Black Girls Smile

#Standing4BlackGirls Wellness Initiative, provides free individual therapy for Black girls and gender expansive youth in L.A. County. The founding organization Women’s Leadership Project is a Black feminist mentoring and civic engagement program for BIPOC girls of color and LGBTQ+ youth

Wellness Action Recovery South Carolina-based suicide prevention nonprofit fun by Black female suicide survivor Fonda Bryant

Sadie Nash Leadership Project provides award-winning experiential social justice education to over 500 young women and gender-expansive youth in New York City and Newark

Therapy for Black Girls provides national resources for therapy, counseling, and outreach in addition to a mental health blog and podcast

What’s Missing from the Conversation about Black Women and Suicide with Dr. Jeannette Wade and Dr. Michelle Vance, whose work centers on suicide research & intervention among Black women and girls.

Secular Therapy with Suandria Hall

How to Talk to a Child Who is Struggling

 


Friday, June 17, 2022

Rock 'n' Roll Heretics on Stage: Black Women and Liberation

The cast of Rock 'n Roll Heretic: A Black Women's Play and Demi-Musical. Left to right: Phillip McNair, JC Cadena, Phillip Sokoloff, Janine Lancaster, Patti Henley, Brenda Lee Eager, Dina Catalid, Ashlee Olivia and Alma Schofield.
Photo by Zorrie Petrus

By Sikivu Hutchinson

It’s “Black Music Month”, and, in a parallel Juneteenth universe, Black folks would be given reparations for the looted labor of all the Black artists whose musical innovation powered the multi billion-dollar empires of white rock icons like Elvis Presley, Janis Joplin, the Beatles, and the Rolling Stones. From blues to rock, R&B and beyond, early twentieth century working class Southern Black musicians were the backbone of the modern American music industry, yet they did not reap anywhere near the same benefits as white appropriators.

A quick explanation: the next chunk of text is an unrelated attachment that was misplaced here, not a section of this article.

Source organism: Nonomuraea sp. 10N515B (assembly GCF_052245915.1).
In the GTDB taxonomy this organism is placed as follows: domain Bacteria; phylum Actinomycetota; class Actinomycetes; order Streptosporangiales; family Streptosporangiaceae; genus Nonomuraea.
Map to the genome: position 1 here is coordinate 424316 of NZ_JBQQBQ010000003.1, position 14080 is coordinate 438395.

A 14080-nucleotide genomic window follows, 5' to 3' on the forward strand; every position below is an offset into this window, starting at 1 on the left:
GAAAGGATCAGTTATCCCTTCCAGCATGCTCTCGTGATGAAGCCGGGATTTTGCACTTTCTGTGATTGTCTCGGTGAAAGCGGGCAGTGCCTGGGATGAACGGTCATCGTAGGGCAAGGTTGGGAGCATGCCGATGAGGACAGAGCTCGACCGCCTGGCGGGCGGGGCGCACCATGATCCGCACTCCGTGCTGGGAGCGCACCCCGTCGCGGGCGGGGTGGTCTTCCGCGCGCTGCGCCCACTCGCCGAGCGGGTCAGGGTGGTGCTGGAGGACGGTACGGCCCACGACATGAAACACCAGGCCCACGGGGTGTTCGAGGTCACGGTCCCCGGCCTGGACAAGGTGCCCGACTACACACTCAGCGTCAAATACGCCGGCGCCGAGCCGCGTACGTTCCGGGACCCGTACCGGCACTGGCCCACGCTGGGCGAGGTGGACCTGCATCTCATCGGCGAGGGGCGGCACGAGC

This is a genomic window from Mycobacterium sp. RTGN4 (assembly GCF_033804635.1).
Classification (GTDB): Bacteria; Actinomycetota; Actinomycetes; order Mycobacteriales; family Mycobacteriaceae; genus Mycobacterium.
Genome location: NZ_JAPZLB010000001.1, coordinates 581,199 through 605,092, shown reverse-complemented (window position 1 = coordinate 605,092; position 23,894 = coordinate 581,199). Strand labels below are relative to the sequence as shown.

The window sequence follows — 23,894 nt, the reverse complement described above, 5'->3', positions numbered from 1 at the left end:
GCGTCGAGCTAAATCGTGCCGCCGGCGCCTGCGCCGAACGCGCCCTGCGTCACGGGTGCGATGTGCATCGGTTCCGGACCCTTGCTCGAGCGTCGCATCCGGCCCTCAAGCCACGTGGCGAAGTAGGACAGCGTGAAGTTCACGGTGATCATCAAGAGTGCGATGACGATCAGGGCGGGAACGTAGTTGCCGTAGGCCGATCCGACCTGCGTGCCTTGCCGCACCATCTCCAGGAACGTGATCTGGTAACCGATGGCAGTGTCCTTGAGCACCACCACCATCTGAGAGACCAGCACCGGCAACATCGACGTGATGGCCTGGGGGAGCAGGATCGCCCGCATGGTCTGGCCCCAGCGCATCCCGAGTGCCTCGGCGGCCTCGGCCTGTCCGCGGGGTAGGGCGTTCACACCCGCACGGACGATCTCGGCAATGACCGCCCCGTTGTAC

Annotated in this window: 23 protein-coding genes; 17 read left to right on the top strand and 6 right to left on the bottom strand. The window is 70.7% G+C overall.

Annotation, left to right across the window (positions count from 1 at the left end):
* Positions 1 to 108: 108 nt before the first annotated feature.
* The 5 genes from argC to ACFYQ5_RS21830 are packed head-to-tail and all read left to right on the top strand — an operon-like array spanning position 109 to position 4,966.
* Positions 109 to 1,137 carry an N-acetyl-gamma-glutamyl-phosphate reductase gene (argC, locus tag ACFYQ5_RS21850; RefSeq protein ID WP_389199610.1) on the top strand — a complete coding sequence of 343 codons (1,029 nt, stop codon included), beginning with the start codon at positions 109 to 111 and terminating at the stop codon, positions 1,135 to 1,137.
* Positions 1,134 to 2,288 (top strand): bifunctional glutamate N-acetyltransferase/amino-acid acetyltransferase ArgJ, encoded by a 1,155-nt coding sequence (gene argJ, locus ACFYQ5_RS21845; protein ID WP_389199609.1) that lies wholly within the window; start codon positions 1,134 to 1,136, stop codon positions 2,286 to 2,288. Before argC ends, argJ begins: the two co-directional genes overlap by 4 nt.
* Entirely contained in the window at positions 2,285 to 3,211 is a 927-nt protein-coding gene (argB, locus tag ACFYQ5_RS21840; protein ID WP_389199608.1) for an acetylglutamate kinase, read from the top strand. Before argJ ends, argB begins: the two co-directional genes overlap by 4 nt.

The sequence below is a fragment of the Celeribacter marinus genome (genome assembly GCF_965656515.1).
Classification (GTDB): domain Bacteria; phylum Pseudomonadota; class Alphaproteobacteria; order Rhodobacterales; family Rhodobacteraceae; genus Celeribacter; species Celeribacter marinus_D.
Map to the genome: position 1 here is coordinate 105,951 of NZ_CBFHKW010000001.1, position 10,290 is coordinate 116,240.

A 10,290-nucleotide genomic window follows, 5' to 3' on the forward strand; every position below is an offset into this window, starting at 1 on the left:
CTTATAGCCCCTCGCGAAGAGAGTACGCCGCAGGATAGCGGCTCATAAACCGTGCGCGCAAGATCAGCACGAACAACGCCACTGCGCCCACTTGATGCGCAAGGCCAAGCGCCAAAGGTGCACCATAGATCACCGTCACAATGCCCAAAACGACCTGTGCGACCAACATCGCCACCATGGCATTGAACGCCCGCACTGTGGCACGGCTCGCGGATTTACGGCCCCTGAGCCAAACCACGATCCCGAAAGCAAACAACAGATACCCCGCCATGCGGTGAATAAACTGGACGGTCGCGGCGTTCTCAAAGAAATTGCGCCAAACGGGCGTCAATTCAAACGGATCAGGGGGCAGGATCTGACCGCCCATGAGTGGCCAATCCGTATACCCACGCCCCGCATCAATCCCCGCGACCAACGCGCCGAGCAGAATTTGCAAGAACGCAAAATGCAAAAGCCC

On June 24th, yet another Elvis biopic will drop in theaters, reminding Black folks of Presley’s role in this insidious history of white minstrelsy and theft. Elvis was one of the many admirers and imitators of Black queer blues, rock, and gospel innovator Rosetta Tharpe. Tharpe pioneered electric distortion (for further information, see Jimi Hendrix’s immortal perfection of this technique) back in the 1930s and was a major figure in gospel music before Black audiences rejected her for going “secular”.  Her career and musical legacy are the inspiration for my play and “demi-musical” Rock ‘n’ Roll Heretic, which debuts at the Hollywood Fringe Festival on June 24th (and is adapted from my 2021 novel of the same name).

Rosetta Tharpe in Manchester, England, 1964

The play tackles the issue of Black women’s creativity in the midst of rock music industry indifference, racism, sexism, ageism, and homophobia. It features original music by my band Distant Engines and sung by R&B legends Brenda Lee Eager (who has composed songs performed by Prince and a host of other music icons) and Patti Henley. Actress-guitarist Alma Schofield leads as Rory Tharpe, who is loosely based on Rosetta.